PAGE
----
Reflections on the Social Business Application Development Workshop

Back in September, I had an opportunity to attend a workshop organized by IBM in their Silicon Valley Innovation Center. The two-day event was entitled, “Social Business Application Development” and the majority of the workshop involved hand-on labs, writing code, configuring deployments, and testing results. In addition, there were some presentations around PartnerWorld, SmartCloud for Social Business and the IBM Social Business Platform (current and future.)

Each participant (an approximate 14-18) was provided access to a virtual machine with their own IBM Connections environment and development tools to perform the labs. Here are the highlights of what we covered:

Social Business Toolkit (SBT)

IBM Connections supports a sizable application programming interface (API) for interacting with its various applications (e.g. Profiles, Communities, Blogs, etc.) This API is based on REST principles, which involve making an HTTP request and receiving a response in return. In the case of IBM Connections, the responses are ATOM XML.

You could of course write your own code to make HTTP connections, authenticate, submit requests, parse returned XML, etc. But, the SBT provides JavaScript and Java APIs that wrap the complexity of all that. For example, getting a list of a user’s communities might look as simple as these samples:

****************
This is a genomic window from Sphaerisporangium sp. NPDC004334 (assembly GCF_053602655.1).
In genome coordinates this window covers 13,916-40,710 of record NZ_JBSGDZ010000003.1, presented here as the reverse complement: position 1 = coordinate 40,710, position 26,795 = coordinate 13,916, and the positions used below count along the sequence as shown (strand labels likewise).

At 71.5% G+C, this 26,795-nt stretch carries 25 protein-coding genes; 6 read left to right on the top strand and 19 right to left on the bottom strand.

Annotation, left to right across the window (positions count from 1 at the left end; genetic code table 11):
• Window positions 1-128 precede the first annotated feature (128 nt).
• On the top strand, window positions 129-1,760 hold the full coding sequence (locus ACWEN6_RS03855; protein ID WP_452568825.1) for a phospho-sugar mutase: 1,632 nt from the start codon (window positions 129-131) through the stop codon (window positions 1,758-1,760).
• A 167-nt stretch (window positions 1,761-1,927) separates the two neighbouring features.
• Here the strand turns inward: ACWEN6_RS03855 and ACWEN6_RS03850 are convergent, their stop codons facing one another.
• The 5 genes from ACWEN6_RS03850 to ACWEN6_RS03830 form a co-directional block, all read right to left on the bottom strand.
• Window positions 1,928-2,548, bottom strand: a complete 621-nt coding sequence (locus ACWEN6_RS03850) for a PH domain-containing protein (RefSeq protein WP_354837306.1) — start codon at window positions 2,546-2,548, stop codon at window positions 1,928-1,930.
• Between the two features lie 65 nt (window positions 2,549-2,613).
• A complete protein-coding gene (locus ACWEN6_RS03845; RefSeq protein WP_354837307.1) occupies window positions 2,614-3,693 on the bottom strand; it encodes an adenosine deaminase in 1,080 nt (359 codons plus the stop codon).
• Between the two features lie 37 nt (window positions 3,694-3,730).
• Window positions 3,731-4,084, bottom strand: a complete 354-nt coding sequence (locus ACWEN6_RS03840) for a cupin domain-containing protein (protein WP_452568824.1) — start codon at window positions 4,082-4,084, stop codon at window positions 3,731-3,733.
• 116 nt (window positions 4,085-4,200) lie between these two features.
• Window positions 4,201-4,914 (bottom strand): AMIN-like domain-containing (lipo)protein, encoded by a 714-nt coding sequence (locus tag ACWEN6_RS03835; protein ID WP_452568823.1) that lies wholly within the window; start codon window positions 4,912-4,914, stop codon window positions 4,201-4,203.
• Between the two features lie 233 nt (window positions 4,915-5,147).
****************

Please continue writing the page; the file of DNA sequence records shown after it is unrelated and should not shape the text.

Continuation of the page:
In both cases, we create a new CommunityService object and call its getMyCommunities() method. This goes a long way toward simplifying IBM Connections development. However, at this time, not all the Connections Services are wrapped in the SBT- but that is the eventual plan. In the meantime, the SBT can also help with making the low-level calls to those services.

IBM Connections Share Box Integration

In this lab, we learned how to contribute an OpenSocial Gadget as a panel to the “Share” dialog.

screen shot of IBM Connections share dialog box

Tasks performed included registering event listeners (i.e., callbacks,) maintaining state and posting success or failure messages directly in the IBM Connections UI. We also explored some of the APIs that are available to OpenSocial Gadgets in this context.

Event Service Provider Interface (SPI)

The Event SPI allows third-party Java code to be informed of the creation, deletion and update of content within IBM Connections. Some potential uses for this integration include auditing/logging the activity in IBM Connections, gathering statistical information about activity in IBM Connections and pushing content (in real-time) from IBM Connections to other systems.

Other Integration Points

We also experienced hands-on exposure with Connections user interface customization, adding iWidget applications and contributing to the Activity Stream.


The ways to integrate with IBM Connections vary. The “right” way for your project will depend on what problem you are trying to solve and, in many cases, what kind of access you will have to the server’s files during deployment. IBM has done (and is continuing to do) much to enable Application Developers to use Connections as a development platform, but in some cases they are not”there quite yet.

There is no need to wait to get started and experiment, though. Have at it!



Getting Started

IBM Connections Wiki

Product documentation –

IBM Social Business Development Wiki –

Social Business Toolkit

Collaboration Today

A news aggregator for IBM Collaboration Solutions professionals

Connections 101

Gabriella Davis and Paul Mooney lay out all the steps in “building a production-ready small Connections environment from nothing.”


Getting Help

Stack Overflow

Connections in general

Connections development


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